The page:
PARENTS in York have been casting career hopes for their children as a survey puts medicine as the number one profession choice for the nation's offspring.

The national survey revealed 18 per cent of parents would like to see their children go into a career in medicine, making it the top choice when people were asked to pick the best job for their kids.

A job in administration came at the bottom of the list after being named by only one per cent of respondents, with a career in finance being named by just three per cent.

The findings are from a survey of parents of 11-16 year olds, commissioned by the Institution of Engineering and Technology (IET) to discover to what extent parents’ attitudes to engineering careers are contributing to the engineering skills shortage in the UK.

Seven per cent of parents who expressed a preferred career choice for their child chose engineering, beating law at four per cent, but lagging behind teaching at 10 per cent and arts & media at 11 per cent of the 771 parents questioned.

When asked the reasons for their choice of career, the top reason given by parents was “I think they would enjoy it” (50 per cent), followed by “I think they would be good at it” (38 per cent) and “I think it would be interesting” (28 per cent).

Pay and job stability were lower down the list at 21 per cent and 20 per cent respectively, while “Because I work in that industry” was bottom of the list at only four per cent.

In light of the research parents in York have been discussing what career paths they would like to see their children take.

Nicki Hutchinson, a senior manager at York accountancy firm JWP Creers has a son aged 14 and an 11-year-old daughter. She said: "Apparently they have already made their career choices and they are the same choices I would make for them myself; a pilot and a vet, respectively.

"Although my son is very clever, I want my daughter to have a career where she can reach for the sky but if she doesn’t get the exam results she needs, she can enter the profession at a lower level."

Tom Keeney, BT's regional director for Yorkshire and the Humber, lives in Elvington with his 17-year-old daughter and 14-year-old son.

He said: "I would like my children to do something interesting, rewarding and worthwhile.

"The closest profession from those in the report would be medicine or law and if I had to choose it would be law for me. It combines technical logic with common sense and no two days would be the same.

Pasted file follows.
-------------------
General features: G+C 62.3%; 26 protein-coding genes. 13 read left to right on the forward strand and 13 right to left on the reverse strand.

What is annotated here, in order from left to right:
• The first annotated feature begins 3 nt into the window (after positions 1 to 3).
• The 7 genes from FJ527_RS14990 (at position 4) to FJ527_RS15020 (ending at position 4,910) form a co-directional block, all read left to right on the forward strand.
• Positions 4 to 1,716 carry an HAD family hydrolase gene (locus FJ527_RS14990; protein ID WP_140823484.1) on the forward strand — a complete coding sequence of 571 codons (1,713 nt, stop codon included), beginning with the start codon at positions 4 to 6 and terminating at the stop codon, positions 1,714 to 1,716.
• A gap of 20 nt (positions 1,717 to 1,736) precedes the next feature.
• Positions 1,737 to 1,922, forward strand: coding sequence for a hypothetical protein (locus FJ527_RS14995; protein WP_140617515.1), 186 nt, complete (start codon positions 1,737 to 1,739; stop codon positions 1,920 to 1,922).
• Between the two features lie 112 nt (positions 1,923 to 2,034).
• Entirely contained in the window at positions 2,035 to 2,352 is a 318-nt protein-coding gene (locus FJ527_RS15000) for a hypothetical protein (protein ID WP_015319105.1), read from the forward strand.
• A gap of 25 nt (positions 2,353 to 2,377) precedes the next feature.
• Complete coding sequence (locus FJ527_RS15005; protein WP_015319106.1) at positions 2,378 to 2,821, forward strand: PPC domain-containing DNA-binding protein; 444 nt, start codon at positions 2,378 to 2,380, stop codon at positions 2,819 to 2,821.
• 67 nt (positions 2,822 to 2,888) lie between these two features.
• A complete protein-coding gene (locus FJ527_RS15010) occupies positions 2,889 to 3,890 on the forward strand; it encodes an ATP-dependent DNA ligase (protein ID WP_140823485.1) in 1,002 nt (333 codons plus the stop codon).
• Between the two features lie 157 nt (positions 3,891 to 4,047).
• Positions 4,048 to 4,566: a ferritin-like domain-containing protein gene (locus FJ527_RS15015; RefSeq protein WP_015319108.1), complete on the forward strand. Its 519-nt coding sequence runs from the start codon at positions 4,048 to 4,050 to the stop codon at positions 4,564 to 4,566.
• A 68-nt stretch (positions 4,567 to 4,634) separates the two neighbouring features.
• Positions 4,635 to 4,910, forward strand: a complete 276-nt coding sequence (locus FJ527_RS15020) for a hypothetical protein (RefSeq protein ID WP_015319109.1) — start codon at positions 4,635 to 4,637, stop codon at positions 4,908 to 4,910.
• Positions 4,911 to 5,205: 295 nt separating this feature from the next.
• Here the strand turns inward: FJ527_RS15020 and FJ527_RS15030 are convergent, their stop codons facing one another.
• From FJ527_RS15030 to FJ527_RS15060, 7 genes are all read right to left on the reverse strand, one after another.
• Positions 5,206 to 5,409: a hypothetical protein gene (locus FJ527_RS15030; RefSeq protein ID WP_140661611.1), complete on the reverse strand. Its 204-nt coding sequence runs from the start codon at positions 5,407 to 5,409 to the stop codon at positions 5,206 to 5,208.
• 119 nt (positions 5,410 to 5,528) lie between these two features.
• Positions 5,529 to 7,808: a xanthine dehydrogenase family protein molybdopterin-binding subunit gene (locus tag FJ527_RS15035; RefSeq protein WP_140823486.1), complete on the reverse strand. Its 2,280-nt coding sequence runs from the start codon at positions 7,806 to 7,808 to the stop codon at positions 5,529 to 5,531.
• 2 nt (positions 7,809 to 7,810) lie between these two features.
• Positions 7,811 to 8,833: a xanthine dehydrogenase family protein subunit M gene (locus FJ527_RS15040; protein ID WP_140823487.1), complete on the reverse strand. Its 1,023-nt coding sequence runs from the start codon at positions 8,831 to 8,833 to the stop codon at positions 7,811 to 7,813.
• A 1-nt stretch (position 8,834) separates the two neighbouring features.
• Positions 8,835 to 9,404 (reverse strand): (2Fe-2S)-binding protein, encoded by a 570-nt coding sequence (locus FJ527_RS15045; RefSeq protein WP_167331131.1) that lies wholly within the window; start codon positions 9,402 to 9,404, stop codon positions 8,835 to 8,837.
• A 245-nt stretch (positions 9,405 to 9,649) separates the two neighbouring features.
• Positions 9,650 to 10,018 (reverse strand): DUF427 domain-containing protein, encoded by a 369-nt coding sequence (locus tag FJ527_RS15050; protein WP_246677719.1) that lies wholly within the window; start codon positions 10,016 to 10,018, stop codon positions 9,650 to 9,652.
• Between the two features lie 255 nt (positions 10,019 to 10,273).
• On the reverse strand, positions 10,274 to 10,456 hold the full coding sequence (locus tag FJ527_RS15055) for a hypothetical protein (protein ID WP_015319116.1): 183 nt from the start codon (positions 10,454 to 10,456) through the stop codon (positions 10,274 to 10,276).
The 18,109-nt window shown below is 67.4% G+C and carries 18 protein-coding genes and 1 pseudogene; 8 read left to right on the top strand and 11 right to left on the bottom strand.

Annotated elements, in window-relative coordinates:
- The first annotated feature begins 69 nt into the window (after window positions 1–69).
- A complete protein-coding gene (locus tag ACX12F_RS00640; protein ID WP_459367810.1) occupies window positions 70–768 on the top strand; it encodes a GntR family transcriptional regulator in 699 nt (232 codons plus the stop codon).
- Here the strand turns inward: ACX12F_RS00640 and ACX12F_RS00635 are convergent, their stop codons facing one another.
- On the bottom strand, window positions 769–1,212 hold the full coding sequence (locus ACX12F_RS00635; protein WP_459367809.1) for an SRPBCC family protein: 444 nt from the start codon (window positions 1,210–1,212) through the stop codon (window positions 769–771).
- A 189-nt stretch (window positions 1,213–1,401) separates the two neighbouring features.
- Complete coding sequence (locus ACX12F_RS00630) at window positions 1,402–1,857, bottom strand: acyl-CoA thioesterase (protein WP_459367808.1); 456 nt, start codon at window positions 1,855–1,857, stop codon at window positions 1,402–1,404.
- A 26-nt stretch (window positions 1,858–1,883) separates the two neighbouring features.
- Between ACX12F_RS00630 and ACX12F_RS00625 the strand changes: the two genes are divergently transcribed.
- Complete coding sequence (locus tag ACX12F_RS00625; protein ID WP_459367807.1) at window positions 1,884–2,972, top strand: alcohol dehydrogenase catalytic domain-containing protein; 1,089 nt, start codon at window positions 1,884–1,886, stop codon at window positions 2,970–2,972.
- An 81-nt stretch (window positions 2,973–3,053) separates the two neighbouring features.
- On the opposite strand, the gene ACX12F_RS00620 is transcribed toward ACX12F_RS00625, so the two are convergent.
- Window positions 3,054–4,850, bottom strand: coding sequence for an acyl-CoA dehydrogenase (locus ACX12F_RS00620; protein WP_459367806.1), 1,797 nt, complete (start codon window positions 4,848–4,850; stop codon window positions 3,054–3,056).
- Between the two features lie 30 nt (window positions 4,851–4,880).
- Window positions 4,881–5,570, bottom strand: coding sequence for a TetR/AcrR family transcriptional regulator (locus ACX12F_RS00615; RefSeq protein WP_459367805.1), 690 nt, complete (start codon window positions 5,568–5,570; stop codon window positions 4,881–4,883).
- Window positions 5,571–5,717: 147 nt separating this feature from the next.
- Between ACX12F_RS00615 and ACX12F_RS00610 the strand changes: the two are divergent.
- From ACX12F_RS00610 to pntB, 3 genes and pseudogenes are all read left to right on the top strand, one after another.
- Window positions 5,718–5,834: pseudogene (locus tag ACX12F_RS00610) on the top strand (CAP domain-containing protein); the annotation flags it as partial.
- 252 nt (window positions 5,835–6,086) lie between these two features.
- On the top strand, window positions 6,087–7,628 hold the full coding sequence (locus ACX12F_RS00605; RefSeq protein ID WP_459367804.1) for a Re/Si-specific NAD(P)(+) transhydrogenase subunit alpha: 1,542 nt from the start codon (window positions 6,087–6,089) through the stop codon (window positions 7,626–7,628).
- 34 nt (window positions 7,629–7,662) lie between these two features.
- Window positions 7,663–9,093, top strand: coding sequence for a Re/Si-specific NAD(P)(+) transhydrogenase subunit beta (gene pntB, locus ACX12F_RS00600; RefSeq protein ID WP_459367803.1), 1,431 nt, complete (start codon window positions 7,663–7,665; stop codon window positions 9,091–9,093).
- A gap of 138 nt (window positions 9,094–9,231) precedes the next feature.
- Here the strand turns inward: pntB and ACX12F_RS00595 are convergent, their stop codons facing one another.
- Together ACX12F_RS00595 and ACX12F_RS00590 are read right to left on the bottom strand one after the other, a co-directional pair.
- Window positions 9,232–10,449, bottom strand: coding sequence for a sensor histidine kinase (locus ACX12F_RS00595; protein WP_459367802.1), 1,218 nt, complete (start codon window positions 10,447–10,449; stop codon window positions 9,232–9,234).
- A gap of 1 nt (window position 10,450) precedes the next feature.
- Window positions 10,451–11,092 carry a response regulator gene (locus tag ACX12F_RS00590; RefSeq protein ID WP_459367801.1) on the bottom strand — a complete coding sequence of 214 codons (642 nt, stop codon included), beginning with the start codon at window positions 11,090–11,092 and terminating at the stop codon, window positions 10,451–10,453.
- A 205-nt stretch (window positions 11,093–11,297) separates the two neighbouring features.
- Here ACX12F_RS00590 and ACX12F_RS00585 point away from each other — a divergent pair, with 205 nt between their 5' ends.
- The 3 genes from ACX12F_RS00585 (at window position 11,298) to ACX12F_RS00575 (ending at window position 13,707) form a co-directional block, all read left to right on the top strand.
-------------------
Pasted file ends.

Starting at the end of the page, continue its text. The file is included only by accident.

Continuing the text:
"I also think my children have strong ethics and values and what better job than making sure the law of the land lives up to what people deserve. Having said that I think my daugther wants to be a teacher."

Anne Taylor, director at SeeGreen Media in Clifton Moor has a long way to go before her children start thinking about career choices with two daugthers Abigail and Edith aged just six and three respectively.

She said: "I certainly think that job satisfaction goes a very long way and mainly I'd want my children to be happy and motivated in their careers.

"Of course, having a decent wage is important too, but there's a definite balance to strike and the favour does ultimately tip towards job satisfaction.

"With a six-year-old who wants to be an artist like her grandma was and a three-year-old who wants to be a princess, I think there will be many changes to their career choices over the coming years, and we'll enjoy helping them make the decisions that are right for them as individuals."

Andrew Follington, area director of North Yorkshire commercial and Yorkshire agriculture banking at HSBC, said: "Our daughter Leah is extremely creative and diligent in her studying and has a passion for design. Therefore a career in the interior or textile industry would probably be the most appealing.

"However, our son Joe is much more of a hands on person with a very mechanical mind so, appropriately for this article, he will most likely go down the engineering route.

"I guess my ultimate advice or hope for them would be to agree with the majority of parents in the survey and do something they enjoy."